Colloquium on Black Males in Education in Kingston, Jamaica

Ron Walker, Rhonda Bryant and Kamau Ptah of COSEBOC will be participating in this colloquium on Black Males in Education in Kingston, Jamaica from October 6-9, 2015.

Ron's Keynote: Emboldening Black Male Youth through Promising Practices: The COSEBOC Story

Learn more:

COSEBOC Passages

by Kamau Ptah

It is with great excitement that we launch this new blog through the Coalition of Schools Educating Boys of Color (COSEBOC) centered on one of the most ancient transformative learning systems known as rite of passage. Our focus will be to present conceptual frameworks from this indigenous transformational method and explore effective practices that can be integrated into 21st Century schools, educational institutions, organizations and homes that are interested in creating the optimal educational and...

To the parents of Trayvon Martin
To the parents of Trayvon Martin,
I know that though time is said to heal all wounds, the loss of a child  may surely be the exception. On this the 3rd anniversary of the loss of your son Trayvon, on behalf of the Coalition of Schools Educating Boys of Color, I send you both our prayers, well wishes and support. As a parent and a grandparent with grandsons, in Trayvons age range I can't imagine what it would feel like losing either of them.
I have followed the stories that have emerged over the three years and have seen both of you in...
Dec. 1, 2014: COSEBOC is pleased to to announce the recent interview with Ron Walker by Bill Daughtry of 'New York Sports and Beyond' on ESPN radio in New York City.  It aired several times over the weekend to a projected audience of 1 million listeners, and we are happy to extend this invitation to listen. 
Ron's segment begins at 27:43 on both links.
Click to listen here: ESPN Website Podcast or ...

Statement by Ron Walker, Executive Director, Coalition of Schools Educating Boys of Color (COSEBOC) Concerning Tragic Events in Ferguson

Nov. 25, 2014: “There are many lessons to be learned from the tragic events in Ferguson,” said Ron Walker, Executive Director of the Coalition of Schools Educating Boys of Color, (COSEBOC).  “The death of Michael Brown, police response, and the community reaction show the critical importance of cultural competency, or how we relate to each other.  As educators, we know positive outcomes for...

Nov. 24, 2014: Today, President Obama is awarding a posthumous Medal of Honor to James Chaney, Andrew Goodman, and Michael Schwerner. These three men were civil rights activists and participants in “Freedom Summer,” an historic voter registration drive in 1964. Their murder at the beginning of Freedom Summer galvanized the attention of the nation to the evil of racial oppression and the righteousness of their cause.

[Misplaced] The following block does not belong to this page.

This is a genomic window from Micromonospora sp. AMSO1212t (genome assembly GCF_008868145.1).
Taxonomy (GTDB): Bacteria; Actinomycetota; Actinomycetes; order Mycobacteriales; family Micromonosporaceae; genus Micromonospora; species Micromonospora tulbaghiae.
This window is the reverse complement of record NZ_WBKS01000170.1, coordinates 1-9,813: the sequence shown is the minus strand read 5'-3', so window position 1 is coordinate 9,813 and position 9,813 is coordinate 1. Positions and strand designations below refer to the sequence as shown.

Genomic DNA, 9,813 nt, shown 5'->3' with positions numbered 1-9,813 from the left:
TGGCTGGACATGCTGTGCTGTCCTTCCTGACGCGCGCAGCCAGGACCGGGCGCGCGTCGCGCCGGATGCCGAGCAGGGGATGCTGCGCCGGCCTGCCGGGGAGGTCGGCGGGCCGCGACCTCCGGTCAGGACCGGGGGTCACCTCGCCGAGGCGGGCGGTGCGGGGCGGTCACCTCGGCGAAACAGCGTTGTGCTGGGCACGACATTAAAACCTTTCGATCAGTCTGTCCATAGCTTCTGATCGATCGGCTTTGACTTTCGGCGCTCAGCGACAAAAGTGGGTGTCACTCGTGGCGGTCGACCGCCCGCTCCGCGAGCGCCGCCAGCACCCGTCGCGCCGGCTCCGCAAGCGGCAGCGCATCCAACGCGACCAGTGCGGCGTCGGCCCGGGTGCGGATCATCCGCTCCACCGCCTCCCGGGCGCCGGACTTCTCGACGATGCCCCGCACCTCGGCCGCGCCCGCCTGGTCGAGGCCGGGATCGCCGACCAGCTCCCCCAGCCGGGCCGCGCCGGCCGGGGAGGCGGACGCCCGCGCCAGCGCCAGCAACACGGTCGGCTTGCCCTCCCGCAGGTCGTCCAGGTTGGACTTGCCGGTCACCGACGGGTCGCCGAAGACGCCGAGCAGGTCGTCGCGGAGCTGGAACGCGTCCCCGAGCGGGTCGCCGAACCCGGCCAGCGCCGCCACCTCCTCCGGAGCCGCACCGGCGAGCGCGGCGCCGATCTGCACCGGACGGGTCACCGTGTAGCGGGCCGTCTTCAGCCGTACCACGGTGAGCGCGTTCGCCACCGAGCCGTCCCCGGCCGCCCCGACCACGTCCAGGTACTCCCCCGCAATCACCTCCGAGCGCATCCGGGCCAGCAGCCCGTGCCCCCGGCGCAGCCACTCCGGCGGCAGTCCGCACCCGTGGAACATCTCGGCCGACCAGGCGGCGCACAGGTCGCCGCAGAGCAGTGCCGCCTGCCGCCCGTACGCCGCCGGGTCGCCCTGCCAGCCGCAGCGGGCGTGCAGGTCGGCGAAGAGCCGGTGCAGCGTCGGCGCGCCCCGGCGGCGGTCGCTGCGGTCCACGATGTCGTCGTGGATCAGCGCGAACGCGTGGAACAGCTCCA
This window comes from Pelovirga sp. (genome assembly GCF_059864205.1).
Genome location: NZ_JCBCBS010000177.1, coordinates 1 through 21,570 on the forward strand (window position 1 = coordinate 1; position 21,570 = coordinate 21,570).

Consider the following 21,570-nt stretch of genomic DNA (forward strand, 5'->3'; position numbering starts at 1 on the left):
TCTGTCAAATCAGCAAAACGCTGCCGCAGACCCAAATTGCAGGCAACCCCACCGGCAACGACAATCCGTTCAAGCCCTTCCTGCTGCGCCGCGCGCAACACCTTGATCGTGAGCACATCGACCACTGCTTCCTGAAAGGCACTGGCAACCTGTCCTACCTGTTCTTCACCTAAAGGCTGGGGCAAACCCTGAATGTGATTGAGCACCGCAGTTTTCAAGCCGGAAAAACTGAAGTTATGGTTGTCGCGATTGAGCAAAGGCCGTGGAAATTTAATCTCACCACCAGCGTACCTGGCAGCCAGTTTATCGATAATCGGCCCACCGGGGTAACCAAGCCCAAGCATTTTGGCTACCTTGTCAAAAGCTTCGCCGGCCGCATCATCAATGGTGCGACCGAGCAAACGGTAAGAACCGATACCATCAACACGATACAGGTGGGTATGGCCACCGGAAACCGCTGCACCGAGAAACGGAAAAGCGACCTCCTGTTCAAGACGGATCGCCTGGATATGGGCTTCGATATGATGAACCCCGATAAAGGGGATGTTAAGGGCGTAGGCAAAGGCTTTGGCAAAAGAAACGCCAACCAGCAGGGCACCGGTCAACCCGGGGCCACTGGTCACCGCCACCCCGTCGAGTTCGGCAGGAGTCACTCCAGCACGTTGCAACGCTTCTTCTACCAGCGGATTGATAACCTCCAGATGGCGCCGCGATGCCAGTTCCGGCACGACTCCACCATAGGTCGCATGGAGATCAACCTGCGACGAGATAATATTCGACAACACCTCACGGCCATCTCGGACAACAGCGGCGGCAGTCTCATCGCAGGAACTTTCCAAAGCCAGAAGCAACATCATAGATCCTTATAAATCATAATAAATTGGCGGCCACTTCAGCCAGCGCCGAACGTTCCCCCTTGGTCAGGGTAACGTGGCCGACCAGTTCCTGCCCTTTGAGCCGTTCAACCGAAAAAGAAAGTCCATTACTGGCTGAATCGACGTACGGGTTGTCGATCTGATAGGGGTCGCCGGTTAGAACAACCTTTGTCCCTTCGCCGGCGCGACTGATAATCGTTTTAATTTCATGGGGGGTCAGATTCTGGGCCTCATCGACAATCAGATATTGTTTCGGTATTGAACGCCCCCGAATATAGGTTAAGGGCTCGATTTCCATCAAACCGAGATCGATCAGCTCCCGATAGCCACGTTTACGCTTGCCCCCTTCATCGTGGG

White House Announcement of Medal of Honor...

November 13, 2014: This is an excerpt from today's Boston Globe. To read the full article, click here.

The report is being released today at a presentation and COSEBOC Executive Director, Ron Walker, is on panel responding to the report.

Black and Latino males are facing an educational...

Interview with Ron Walker, "COSEBOC director: Boys of color still 'woefully behind' in the classroom."

This is an excerpt from Education Dive's interview with Ron Walker, "COSEBOC director: Boys of color still 'woefully behind' in the classroom."

And there’s also the debate over the shortage of teachers of color, because these students don’t have role models who look like them to look up to in the schools.

WALKER: That is a tremendous issue. When...

Kamau Ptah, Program Design and Facilitation Specialists for COSEBOC’s Sankofa Passages Program (SPP) and four-year SPP mentee Brandon Deloatch were featured panelists at a recent policy briefing on effective policies and practices that can help close the achievement gap, focused on youth ages 12-24.  Hosted by CLASP at NPR Headquarters in Washington D.C., the forum featured a variety of speakers and panel discussions.  Kamau and Brandon were featured in panels on Lifting up Effective Strategies to Influence Policy and Investment and How Youth...

REPOST: Can the hundreds of education experts who flocked to Mississippi improve life for the state’s black boys?

By Nick Chiles

JACKSON, Miss. – Like the billion locusts that emerge every 17 years to descend on the Northeast, sometimes the thing we call news has a remarkably simple basis: We cover it because it’s rare. Uncommon.

So when a critical mass of the nation’s foremost experts on educating black boys gathered in Jackson last month to hobnob, commiserate and impart their latest findings on how to get positive outcomes with this much-maligned population, it had the breathtaking impact of the locusts.

This had never before happened in Mississippi, a state with the highest...